Orange County NC Website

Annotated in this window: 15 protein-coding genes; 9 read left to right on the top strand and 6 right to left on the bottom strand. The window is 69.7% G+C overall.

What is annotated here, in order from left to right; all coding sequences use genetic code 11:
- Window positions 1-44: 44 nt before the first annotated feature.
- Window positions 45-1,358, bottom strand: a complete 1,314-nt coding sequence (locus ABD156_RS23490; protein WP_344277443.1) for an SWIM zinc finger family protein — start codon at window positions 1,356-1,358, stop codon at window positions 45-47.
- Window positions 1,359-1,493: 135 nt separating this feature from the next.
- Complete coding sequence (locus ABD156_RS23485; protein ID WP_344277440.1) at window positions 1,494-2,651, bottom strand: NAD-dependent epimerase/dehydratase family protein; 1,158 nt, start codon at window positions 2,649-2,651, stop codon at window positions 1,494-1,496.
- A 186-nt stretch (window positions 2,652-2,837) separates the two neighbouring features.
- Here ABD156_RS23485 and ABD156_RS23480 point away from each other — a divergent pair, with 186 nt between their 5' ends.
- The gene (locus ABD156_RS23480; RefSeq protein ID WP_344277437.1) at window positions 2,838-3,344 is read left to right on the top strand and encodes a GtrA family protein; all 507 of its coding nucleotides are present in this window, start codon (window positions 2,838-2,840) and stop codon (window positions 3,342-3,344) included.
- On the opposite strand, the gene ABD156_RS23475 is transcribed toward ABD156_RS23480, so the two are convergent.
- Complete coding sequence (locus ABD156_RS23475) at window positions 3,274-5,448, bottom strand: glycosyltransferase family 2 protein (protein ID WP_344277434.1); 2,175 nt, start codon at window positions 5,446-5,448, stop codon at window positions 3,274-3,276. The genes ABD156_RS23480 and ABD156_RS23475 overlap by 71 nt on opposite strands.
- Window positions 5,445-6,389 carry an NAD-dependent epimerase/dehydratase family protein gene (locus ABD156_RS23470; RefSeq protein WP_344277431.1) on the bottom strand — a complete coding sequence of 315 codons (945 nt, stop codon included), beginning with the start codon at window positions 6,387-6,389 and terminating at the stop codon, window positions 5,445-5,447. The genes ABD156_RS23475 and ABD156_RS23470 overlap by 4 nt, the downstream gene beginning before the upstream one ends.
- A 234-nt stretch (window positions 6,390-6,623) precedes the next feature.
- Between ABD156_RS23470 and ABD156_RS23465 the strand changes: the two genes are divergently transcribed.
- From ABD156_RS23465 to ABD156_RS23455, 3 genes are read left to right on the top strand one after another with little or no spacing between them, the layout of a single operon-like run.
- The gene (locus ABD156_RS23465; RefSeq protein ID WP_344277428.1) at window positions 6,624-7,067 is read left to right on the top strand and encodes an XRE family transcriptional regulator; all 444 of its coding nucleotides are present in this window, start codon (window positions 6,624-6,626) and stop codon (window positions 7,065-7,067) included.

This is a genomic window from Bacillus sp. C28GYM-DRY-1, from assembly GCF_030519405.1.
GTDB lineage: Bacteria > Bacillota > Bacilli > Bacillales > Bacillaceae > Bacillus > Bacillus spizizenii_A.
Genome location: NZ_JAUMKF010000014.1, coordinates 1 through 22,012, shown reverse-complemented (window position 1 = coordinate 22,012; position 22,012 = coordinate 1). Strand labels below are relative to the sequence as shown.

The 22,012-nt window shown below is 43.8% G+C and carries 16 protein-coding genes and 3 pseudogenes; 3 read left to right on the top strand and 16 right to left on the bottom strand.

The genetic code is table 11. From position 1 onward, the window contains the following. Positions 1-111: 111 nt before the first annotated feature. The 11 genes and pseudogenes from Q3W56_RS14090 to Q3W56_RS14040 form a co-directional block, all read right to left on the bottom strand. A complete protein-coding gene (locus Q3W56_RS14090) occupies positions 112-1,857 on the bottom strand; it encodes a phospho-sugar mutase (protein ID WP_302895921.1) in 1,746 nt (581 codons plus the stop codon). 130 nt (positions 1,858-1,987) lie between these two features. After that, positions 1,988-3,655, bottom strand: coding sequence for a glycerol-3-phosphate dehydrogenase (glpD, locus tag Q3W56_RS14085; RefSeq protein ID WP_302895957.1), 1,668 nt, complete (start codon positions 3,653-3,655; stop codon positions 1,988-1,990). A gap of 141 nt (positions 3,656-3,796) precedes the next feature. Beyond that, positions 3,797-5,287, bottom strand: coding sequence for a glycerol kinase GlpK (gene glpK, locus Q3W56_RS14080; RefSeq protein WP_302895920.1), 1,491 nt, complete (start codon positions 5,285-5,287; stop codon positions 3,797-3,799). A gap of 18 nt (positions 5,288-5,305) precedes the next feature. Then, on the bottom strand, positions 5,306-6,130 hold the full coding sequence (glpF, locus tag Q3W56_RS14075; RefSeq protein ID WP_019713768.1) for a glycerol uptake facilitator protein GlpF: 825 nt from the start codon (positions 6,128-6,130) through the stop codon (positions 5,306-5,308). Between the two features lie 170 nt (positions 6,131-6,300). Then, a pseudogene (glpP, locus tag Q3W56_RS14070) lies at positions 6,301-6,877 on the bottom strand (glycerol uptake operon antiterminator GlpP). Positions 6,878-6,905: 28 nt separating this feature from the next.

1 <br /> ORANGE COUNTY <br /> BOARD OF COMMISSIONERS <br /> ACTION AGENDA ITEM ABSTRACT <br /> Meeting Date: March 10, 2020 <br /> Action Agenda <br /> Item No. 4-a <br /> SUBJECT: Proclamation Recognizing the 100th Year Anniversary of the 19th Amendment to <br /> the United States Constitution <br /> DEPARTMENT: Human Rights and Relations <br /> ATTACHMENT(S): INFORMATION CONTACT: <br /> Proclamation Commissioner Renee Price, 245-2130 <br /> Annette Moore, (919) 245-2317 <br /> PURPOSE: To approve a proclamation recognizing the 100th Anniversary of the 19th Amendment <br /> to the United States Constitution. <br /> BACKGROUND: On June 4, 1919, both chambers of United States Congress approved the 19th <br /> amendment to the United States Constitution, which guaranteed American women the right to <br /> vote. The amendment was ratified into the United States Constitution the following year on August <br /> 18, 1920. <br /> The first reported attempt to introduce women's suffrage legislation in North Carolina was led by a <br /> group from Asheville, the North Carolina Equal Suffrage Association ("NCESA"), in 1894. In 1913, <br /> the NCESA, an affiliate of the National American Woman Suffrage Association elected Barbara <br /> Henderson of Chapel Hill as President, who initiated suffrage legislation in 1915 and 1919. <br /> However, the legislation failed to pass. <br /> Once Congress approved the 19th amendment in 1919, 36 states needed to ratify the amendment <br /> in order for it to be included in the United States Constitution. In June 1919, Wisconsin, Illinois and <br /> Michigan were the first to ratify the amendment. Within the following year, 32 additional states <br /> ratified the amendment, with North Carolina or Tennessee poised to become the 36th state. <br /> Southern States were adamantly opposed to the amendment, and seven of them - Alabama, <br /> Georgia, Louisiana, Maryland, Mississippi, South Carolina and Virginia - rejected it prior to it being <br /> considered by the North Carolina General Assembly. On August 11, after rejecting ratification of <br /> the amendment, a majority of the members of the North Carolina House of Representatives sent a <br /> telegram to their counterparts in Tennessee telling them that they had not ratified the amendment <br /> because it interfered with states' rights and urging the Tennessee legislators to reject ratification <br /> too. On August 18, 1920, Tennessee became the 36th state to ratify the 19th amendment by a <br /> margin of one vote. North Carolina would not ratify the 19th amendment until May 6, 1971. <br /> If not for Gertrude Weil, and the legions of suffragettes before her, the march toward the women's <br /> right to vote may have stalled again. Weil's organization, the North Carolina Equal Suffrage <br />